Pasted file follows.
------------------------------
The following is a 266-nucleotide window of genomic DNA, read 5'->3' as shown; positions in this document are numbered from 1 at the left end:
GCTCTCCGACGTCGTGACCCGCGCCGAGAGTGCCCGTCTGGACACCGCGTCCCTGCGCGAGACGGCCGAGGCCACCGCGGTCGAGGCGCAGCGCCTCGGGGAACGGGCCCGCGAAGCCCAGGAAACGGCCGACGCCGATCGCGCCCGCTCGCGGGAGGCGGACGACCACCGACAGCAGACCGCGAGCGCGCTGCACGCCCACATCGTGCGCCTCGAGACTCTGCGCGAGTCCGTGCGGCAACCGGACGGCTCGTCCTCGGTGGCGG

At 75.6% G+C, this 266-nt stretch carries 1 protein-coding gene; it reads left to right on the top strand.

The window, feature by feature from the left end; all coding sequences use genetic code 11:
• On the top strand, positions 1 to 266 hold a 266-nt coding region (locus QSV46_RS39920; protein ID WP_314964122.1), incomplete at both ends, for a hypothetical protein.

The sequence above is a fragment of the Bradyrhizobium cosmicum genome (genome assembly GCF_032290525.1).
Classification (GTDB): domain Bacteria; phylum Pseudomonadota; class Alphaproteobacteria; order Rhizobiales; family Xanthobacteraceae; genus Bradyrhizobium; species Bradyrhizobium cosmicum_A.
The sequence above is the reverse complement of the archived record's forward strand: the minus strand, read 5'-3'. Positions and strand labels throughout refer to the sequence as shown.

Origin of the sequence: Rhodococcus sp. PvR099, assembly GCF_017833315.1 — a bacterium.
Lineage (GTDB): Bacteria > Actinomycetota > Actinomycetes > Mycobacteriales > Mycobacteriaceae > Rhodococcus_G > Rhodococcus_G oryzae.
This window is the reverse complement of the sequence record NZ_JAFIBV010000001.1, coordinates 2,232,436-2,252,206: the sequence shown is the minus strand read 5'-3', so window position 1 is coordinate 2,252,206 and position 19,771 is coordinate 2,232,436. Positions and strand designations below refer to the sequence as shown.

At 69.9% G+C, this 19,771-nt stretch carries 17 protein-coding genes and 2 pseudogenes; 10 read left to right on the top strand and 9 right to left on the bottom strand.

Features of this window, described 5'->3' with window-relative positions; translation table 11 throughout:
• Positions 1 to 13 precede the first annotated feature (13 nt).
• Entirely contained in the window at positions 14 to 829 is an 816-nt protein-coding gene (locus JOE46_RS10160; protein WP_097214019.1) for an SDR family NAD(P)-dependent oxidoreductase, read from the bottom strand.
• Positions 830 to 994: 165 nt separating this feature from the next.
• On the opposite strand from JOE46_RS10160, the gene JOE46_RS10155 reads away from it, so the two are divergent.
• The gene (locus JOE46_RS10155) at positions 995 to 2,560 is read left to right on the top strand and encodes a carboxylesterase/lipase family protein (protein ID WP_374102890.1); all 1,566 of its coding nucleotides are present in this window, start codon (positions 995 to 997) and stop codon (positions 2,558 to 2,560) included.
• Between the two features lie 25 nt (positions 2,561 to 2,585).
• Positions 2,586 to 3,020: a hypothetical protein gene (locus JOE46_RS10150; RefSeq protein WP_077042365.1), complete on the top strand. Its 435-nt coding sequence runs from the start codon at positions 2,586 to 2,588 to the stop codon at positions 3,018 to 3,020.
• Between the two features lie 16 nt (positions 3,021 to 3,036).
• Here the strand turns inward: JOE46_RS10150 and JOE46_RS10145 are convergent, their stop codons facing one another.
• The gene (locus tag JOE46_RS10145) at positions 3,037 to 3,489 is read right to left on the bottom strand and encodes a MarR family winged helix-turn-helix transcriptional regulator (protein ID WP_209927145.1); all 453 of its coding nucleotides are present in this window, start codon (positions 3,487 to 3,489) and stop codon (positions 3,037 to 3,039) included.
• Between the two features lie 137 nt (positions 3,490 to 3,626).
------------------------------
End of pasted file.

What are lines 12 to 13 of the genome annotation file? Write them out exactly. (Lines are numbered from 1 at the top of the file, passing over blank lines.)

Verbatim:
At 69.9% G+C, this 19,771-nt stretch carries 17 protein-coding genes and 2 pseudogenes; 10 read left to right on the top strand and 9 right to left on the bottom strand.

Features of this window, described 5'->3' with window-relative positions; translation table 11 throughout: